Is Enbridge Stock a Buy Just for the 7.7% Dividend Yield?

Enbridge is moving higher after a prolonged pullback. Has the stock bottomed?

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Enbridge (TSX:ENB) currently pays a very high dividend yield. Investors who want to generate reliable passive income inside a self-directed Tax-Free Savings Account (TFSA) are wondering if Enbridge’s dividend is safe and if ENB stock is now undervalued.

Enbridge share price

ENB stock trades for close to $47 at the time of writing. That’s up from the 2023 low of around $43, but still down from the $59 the stock reached last year. As a stock’s price drops, the yield an investor can get from the dividend increases.

The recent bounce occurred as bargain hunters stepped in to secure a high yield and position their portfolios for nice potential capital gains. Investors are increasingly betting that interest rates in Canada and the United States will not go higher and could start to decline in 2024.

Why did Enbridge’s stock price fall?

Most of the pullback in Enbridge’s share price can be attributed to the sharp increase in interest rates that occurred over the past 18 months. The Bank of Canada and the U.S. Federal Reserve are trying to cool off the economy to get inflation back down to the 2% target. The October inflation rate came in just above 3% in both countries, so there is still work to do, but rate hikes take time to impact the economy, and it is possible the central banks have already been too aggressive. If that turns out to be the case and the economy slips into a meaningful recession, rates would likely have to come down to avoid a deep economic plunge.

The latest jobs report in the United States showed a surprise decline in unemployment. This likely means the door is still open for potential additional rate hikes south of the border. At the very least, rates will remain at the current level for some time.

Enbridge uses debt to fund part of its growth program. Higher borrowing costs will put pressure on profits and can reduce cash available to pay dividends. This is one reason the stock has dropped as rates increased. Investors might have also shifted funds to safer alternatives offering attractive returns.

Growth outlook

Enbridge continues to make acquisitions and is building new assets to drive growth. The company recently announced a US$14 billion deal to buy three natural gas utilities in the United States. These businesses will further diversify the revenue stream and bring reliable rate-regulated cash flow. Enbridge’s oil pipelines and natural gas transmission network infrastructure remain important, but Enbridge’s new investments in the past few years have focused on export opportunities, renewable energy, and the expansion of the utilities business. The company is also working on a $25 billion secured capital program that will deliver additional growth.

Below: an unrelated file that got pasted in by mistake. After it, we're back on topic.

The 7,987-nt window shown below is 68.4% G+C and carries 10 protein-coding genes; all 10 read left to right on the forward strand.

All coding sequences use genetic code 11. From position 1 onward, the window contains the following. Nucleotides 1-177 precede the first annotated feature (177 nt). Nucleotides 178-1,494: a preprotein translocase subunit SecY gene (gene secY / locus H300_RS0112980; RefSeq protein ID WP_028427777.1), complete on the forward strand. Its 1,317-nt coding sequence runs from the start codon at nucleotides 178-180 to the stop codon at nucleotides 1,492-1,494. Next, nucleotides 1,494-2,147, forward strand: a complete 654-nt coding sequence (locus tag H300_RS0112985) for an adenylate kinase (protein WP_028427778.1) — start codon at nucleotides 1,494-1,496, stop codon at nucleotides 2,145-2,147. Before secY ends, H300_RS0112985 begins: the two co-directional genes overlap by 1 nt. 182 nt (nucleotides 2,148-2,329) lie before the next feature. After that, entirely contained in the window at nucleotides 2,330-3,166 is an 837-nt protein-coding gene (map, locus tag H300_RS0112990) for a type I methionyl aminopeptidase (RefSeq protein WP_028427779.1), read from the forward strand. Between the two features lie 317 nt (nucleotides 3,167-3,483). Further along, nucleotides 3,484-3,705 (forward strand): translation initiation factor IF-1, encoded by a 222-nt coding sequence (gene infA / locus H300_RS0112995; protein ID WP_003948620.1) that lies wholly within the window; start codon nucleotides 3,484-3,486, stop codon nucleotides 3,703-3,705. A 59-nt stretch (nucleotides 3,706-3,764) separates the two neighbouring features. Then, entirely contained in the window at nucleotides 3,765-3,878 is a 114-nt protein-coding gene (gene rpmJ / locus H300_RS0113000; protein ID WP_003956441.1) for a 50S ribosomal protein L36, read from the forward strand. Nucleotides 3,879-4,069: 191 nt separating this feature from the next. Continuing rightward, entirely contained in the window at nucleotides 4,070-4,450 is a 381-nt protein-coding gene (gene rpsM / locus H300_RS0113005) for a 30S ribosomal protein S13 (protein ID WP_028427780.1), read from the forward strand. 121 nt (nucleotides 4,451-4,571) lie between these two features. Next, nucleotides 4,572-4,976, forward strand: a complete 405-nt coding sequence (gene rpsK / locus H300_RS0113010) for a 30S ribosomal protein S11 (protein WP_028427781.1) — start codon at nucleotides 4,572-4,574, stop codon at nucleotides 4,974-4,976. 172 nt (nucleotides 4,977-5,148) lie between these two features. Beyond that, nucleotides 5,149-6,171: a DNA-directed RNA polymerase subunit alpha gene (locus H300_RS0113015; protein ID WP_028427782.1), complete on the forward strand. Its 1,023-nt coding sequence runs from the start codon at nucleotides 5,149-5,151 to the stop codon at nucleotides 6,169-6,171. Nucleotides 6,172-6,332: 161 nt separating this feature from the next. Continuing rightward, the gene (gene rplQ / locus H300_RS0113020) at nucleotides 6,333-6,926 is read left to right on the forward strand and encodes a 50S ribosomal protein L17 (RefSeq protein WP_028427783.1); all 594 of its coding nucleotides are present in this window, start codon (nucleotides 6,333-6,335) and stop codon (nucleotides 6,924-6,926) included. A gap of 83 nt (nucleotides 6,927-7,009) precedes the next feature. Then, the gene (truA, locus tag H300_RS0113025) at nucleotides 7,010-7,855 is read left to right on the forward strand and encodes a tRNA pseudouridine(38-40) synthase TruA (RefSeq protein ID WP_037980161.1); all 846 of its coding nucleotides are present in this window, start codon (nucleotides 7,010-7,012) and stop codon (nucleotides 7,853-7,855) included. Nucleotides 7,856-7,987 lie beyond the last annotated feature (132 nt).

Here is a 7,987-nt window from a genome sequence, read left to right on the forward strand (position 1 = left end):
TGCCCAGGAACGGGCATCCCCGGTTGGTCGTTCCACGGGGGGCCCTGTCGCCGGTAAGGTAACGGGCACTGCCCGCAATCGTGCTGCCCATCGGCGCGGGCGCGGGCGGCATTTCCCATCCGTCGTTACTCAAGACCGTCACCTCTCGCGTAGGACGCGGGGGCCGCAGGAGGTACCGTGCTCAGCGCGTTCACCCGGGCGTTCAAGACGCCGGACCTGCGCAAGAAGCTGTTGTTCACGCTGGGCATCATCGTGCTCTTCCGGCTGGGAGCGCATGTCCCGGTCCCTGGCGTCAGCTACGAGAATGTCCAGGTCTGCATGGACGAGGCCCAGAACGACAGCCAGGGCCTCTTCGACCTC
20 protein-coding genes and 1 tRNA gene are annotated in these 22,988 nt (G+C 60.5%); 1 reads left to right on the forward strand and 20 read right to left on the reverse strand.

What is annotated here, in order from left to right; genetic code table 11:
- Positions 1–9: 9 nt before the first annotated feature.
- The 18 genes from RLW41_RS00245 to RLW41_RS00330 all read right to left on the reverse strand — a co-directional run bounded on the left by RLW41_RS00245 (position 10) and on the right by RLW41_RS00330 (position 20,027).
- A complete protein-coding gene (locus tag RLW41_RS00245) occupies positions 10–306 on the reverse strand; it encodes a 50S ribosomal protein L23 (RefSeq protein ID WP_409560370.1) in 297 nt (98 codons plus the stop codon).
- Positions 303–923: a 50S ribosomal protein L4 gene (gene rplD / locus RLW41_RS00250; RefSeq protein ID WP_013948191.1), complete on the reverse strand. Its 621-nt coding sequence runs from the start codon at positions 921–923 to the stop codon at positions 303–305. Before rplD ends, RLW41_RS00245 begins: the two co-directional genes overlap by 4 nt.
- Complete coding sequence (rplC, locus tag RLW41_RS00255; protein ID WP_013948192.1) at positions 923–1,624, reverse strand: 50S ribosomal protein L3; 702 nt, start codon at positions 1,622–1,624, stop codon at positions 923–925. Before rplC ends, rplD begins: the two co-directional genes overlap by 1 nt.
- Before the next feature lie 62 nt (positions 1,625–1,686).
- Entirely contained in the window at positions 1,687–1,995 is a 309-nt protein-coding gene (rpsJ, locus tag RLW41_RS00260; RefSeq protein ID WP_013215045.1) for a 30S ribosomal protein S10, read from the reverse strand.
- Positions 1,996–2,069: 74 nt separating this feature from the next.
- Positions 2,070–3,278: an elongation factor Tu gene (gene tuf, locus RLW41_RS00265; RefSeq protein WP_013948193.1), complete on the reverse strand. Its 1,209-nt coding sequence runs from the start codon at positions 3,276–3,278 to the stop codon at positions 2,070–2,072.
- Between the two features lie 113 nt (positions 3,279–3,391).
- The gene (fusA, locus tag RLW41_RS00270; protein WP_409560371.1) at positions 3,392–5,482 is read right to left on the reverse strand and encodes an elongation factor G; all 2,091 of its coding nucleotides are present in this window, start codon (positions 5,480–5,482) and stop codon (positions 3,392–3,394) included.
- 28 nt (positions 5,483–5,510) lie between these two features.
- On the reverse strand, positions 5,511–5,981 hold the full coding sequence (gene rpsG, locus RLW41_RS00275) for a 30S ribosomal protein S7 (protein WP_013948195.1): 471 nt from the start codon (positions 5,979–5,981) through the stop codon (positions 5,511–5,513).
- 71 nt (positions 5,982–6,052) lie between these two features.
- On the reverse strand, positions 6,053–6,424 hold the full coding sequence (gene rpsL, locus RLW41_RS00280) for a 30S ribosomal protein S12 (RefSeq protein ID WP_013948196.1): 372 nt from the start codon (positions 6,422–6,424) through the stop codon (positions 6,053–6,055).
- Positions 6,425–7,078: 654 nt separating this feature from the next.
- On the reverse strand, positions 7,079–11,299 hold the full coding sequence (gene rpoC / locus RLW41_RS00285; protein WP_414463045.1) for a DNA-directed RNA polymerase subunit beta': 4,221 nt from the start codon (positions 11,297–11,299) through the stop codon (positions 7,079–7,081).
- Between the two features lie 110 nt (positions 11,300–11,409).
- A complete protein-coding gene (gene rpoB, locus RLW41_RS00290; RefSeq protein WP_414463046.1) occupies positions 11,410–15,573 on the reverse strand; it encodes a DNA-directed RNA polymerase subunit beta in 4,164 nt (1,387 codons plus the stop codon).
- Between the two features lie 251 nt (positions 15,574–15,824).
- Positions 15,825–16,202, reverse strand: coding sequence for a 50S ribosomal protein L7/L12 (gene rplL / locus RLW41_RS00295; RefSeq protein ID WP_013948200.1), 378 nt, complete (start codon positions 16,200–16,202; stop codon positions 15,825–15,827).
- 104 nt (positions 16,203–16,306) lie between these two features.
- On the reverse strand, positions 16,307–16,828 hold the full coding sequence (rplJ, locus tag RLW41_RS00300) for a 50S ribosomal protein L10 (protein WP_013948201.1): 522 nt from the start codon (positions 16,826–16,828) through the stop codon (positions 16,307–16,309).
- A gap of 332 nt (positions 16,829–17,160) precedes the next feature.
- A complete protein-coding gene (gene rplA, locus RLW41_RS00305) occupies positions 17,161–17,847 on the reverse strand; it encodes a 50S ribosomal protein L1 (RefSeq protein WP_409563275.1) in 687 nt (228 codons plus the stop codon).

Dividend safety

Enbridge just increased the dividend by 3.1% for 2024. This is the 29th consecutive annual distribution hike. The company is on track to generate solid 2023 financial results, and management expects distributable cash flow to rise next year. The new acquisitions and the $25 billion capital program should support the dividend over the medium term.

Should you buy ENB stock now?

Investors should anticipate ongoing volatility until there is clear evidence the central banks are done raising interest rates, but ENB stock looks cheap today and deserves to be on your radar. At the time of writing, investors can get a 7.7% yield from Enbridge stock. This is a good return, even if the share price doesn’t move higher.

This article represents the opinion of the writer, who may disagree with the “official” recommendation position of a Motley Fool premium service or advisor. We’re Motley! Questioning an investing thesis — even one of our own — helps us all think critically about investing and make decisions that help us become smarter, happier, and richer, so we sometimes publish articles that may not be in line with recommendations, rankings or other content.

The Motley Fool recommends Enbridge. The Motley Fool has a disclosure policy. Fool contributor Andrew Walker owns shares of Enbridge.

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